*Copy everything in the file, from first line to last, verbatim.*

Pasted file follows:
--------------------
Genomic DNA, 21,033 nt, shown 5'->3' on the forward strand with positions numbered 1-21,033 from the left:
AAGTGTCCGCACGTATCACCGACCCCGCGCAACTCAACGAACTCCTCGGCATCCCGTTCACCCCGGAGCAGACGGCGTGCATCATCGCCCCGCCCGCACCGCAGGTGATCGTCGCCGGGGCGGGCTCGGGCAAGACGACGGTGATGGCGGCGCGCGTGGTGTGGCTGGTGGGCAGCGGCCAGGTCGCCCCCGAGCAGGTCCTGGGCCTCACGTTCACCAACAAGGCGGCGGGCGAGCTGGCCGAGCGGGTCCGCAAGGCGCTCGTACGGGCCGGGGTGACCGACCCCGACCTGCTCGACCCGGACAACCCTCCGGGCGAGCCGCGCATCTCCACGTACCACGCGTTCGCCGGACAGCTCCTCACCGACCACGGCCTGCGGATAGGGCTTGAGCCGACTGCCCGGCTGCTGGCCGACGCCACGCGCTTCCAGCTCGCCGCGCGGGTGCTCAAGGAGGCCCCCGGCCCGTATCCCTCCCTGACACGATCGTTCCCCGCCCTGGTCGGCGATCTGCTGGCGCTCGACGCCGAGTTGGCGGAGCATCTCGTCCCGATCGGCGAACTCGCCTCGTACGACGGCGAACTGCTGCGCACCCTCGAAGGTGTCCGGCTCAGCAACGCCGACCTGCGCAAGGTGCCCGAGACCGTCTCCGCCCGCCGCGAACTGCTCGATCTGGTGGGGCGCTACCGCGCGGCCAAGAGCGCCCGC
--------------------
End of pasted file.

Genomic DNA, 21,033 nt, shown 5'->3' on the forward strand with positions numbered 1-21,033 from the left:
AAGTGTCCGCACGTATCACCGACCCCGCGCAACTCAACGAACTCCTCGGCATCCCGTTCACCCCGGAGCAGACGGCGTGCATCATCGCCCCGCCCGCACCGCAGGTGATCGTCGCCGGGGCGGGCTCGGGCAAGACGACGGTGATGGCGGCGCGCGTGGTGTGGCTGGTGGGCAGCGGCCAGGTCGCCCCCGAGCAGGTCCTGGGCCTCACGTTCACCAACAAGGCGGCGGGCGAGCTGGCCGAGCGGGTCCGCAAGGCGCTCGTACGGGCCGGGGTGACCGACCCCGACCTGCTCGACCCGGACAACCCTCCGGGCGAGCCGCGCATCTCCACGTACCACGCGTTCGCCGGACAGCTCCTCACCGACCACGGCCTGCGGATAGGGCTTGAGCCGACTGCCCGGCTGCTGGCCGACGCCACGCGCTTCCAGCTCGCCGCGCGGGTGCTCAAGGAGGCCCCCGGCCCGTATCCCTCCCTGACACGATCGTTCCCCGCCCTGGTCGGCGATCTGCTGGCGCTCGACGCCGAGTTGGCGGAGCATCTCGTCCCGATCGGCGAACTCGCCTCGTACGACGGCGAACTGCTGCGCACCCTCGAAGGTGTCCGGCTCAGCAACGCCGACCTGCGCAAGGTGCCCGAGACCGTCTCCGCCCGCCGCGAACTGCTCGATCTGGTGGGGCGCTACCGCGCGGCCAAGAGCGCCCGC